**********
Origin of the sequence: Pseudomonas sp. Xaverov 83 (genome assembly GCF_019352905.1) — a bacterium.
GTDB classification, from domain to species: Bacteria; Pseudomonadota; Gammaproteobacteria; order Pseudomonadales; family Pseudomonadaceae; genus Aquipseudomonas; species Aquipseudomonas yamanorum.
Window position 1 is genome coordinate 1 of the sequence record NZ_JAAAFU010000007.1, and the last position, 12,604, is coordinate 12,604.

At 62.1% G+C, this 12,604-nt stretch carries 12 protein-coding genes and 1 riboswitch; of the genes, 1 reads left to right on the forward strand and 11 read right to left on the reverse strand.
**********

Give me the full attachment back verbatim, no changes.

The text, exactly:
Origin of the sequence: Pseudomonas sp. Xaverov 83 (genome assembly GCF_019352905.1) — a bacterium.
GTDB classification, from domain to species: Bacteria; Pseudomonadota; Gammaproteobacteria; order Pseudomonadales; family Pseudomonadaceae; genus Aquipseudomonas; species Aquipseudomonas yamanorum.
Window position 1 is genome coordinate 1 of the sequence record NZ_JAAAFU010000007.1, and the last position, 12,604, is coordinate 12,604.

At 62.1% G+C, this 12,604-nt stretch carries 12 protein-coding genes and 1 riboswitch; of the genes, 1 reads left to right on the forward strand and 11 read right to left on the reverse strand.